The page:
One Of The Most Amazing Moments Of Affirmation At San Diego Comic-Con – Bisexuality And Beyond
By Joe Glass
Moderated by Faith Cheltenham, panelists included Steve Orlando, Bob Schreck, Tara Madison Avery, Marissa Lee, RJ Aguiar and Sarah Stumpf. Also last minute addition Michelle Soto.
Going through a slideshow covering things like the definitions of bisexuality, pansexuality and fluid queerness. It featured several popular bi/pan/fluid sexuality characters like Torchwood's Captain Jack Harkness and Deadpool.
Cheltenham mentioned meeting the President to discuss bisexual community issues, such as his suicidality within the community, and high levels of intimate partner violence and rape.
So they are doing the Bi Stories Project, which they will be taking to the White House in September, to share stories within the bisexual community to help bring people closer and feel better together.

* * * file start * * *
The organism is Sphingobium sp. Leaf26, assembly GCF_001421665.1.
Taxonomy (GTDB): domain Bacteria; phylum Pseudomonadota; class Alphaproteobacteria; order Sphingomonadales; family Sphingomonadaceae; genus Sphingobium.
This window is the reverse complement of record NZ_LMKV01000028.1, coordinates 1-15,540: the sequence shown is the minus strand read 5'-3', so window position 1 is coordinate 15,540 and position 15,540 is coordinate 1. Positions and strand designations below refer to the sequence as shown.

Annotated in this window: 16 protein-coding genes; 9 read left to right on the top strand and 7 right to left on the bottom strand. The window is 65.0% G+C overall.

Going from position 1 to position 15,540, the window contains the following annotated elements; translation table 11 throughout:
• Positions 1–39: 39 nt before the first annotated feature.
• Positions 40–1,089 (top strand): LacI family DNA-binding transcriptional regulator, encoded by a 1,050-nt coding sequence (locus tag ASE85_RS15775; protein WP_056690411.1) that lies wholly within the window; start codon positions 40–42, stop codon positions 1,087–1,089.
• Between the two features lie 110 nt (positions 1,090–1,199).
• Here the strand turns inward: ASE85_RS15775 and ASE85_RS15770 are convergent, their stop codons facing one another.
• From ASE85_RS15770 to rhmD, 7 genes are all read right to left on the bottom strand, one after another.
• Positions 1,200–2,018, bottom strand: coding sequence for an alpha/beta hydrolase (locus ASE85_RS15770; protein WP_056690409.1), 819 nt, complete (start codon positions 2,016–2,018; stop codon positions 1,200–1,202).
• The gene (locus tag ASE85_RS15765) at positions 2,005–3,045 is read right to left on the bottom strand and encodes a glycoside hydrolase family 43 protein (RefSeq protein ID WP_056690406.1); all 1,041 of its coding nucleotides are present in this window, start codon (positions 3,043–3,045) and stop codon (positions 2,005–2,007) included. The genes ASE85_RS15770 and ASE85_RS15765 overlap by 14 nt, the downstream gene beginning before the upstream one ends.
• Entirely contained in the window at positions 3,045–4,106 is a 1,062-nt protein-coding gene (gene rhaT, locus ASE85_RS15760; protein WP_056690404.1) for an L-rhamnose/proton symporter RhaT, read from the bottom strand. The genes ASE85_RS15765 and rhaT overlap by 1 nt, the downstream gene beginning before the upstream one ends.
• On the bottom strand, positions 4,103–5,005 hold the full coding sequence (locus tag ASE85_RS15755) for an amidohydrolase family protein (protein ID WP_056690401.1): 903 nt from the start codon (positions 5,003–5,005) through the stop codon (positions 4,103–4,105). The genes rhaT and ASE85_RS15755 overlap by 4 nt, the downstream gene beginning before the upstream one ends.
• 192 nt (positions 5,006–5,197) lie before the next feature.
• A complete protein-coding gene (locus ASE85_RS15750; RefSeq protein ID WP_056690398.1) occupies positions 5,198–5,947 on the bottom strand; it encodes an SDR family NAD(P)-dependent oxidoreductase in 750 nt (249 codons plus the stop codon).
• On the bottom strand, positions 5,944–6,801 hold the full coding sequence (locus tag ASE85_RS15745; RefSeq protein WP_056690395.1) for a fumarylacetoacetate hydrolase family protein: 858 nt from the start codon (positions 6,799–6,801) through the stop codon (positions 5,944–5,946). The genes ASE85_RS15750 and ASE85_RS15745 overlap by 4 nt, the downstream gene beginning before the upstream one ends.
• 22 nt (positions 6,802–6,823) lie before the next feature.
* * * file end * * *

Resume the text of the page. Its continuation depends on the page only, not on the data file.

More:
The panel asked those in the audience to stand up if they saw themselves as any of the varied aspects of the bisexual/pan community, leading to a huge portion of the large audience in the room to stand to great applause in one of the most amazing moments of affirmation I have ever seen at San Diego Comic-Con.
Orlando discussed the bi-erasure he felt when writing Midnighter, as many interviewers would write him as openly gay writer Steve Orlando, and not the true bisexual. This even was so pervasive that a bisexual interviewer who prior to the interview discussed with him the problems with bi-erasure wound up making the same mistake when the interview went live.